This research incorporates cell biological, molecular biological and biotechnological tools into a number of areas. We are ideally equipped with plant tissue culture facilities to investigate the growth of plants in in vitro conditions for breeding, conservation and commercialisation.
The cones of female hop are important to the brewing industry as they contain the resins and essential oils that impart bitterness and aroma to beer. The hop plant also possesses a number of unique chemicals that have the potential to be developed into phytoceuticals. The Australian hop breeding program relies on the development of polyploids. In collaboration with the Hop Products Australia we investigate ways in improving hop for the brewing and emerging industries, including:
Although triploid hops are nominally sterile, they can produce seedlings with ploidy levels ranging from diploid to hexaploid. These sexually derived polyploids permit significant changes at the genome level and have the potential of short-cutting traditional breeding.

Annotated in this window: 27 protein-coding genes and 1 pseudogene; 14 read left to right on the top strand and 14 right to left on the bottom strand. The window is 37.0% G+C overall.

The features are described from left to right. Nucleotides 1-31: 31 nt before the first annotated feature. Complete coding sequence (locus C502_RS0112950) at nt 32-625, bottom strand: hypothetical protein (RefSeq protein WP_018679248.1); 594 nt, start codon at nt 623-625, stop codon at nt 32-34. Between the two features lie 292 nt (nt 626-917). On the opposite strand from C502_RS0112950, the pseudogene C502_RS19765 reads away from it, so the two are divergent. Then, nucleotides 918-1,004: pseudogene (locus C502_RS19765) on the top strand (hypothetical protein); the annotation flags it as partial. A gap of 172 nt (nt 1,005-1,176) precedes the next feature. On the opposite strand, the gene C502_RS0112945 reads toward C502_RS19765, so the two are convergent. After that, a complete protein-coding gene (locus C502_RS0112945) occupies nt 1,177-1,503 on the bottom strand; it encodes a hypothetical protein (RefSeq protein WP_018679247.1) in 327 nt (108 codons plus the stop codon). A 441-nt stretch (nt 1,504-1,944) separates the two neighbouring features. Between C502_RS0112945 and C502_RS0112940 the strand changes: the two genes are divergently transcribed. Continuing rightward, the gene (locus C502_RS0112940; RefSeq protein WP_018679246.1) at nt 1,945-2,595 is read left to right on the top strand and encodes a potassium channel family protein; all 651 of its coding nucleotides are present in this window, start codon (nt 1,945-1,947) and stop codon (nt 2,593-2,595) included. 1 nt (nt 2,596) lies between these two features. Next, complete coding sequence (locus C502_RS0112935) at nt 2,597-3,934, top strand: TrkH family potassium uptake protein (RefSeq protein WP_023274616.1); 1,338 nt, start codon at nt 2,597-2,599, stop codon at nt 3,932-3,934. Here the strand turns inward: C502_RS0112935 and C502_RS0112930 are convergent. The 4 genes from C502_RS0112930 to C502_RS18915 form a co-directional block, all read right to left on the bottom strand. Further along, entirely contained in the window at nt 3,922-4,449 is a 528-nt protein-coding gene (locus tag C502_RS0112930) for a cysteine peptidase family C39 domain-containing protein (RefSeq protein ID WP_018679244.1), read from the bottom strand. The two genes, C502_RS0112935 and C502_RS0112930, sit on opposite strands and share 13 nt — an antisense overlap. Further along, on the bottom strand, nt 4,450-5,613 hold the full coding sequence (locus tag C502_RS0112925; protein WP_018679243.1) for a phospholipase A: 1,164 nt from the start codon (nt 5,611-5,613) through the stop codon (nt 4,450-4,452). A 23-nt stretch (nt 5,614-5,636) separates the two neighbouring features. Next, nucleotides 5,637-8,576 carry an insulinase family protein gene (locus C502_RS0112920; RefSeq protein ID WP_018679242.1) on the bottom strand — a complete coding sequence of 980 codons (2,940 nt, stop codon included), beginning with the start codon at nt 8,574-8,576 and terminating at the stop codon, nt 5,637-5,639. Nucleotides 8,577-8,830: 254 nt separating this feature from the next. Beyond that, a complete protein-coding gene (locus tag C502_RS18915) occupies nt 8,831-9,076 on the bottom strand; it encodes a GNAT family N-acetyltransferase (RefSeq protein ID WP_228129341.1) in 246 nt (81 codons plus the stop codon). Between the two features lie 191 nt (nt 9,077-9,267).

Several species of Australian Acacia are of high commercial importance in tropical to temperate regions. In conjunction with researchers in Australia, South Africa and Vietnam, we are using some of the above-mentioned technologies in polyploid breeding strategies for Acacia improvement, including the generation of sterile triploids.
Additionally, we use tissue culture for the conservation of rare and threatened native Tasmanian plants. An additional aim of this work is to generate elite quality Tasmanian plants for local and export markets.
In conjunction with other researchers in the School of Plant Science and University of Tasmania, our research group is involved in a number of projects including:
Authorised by the Head of School, Plant Science
16 April, 2012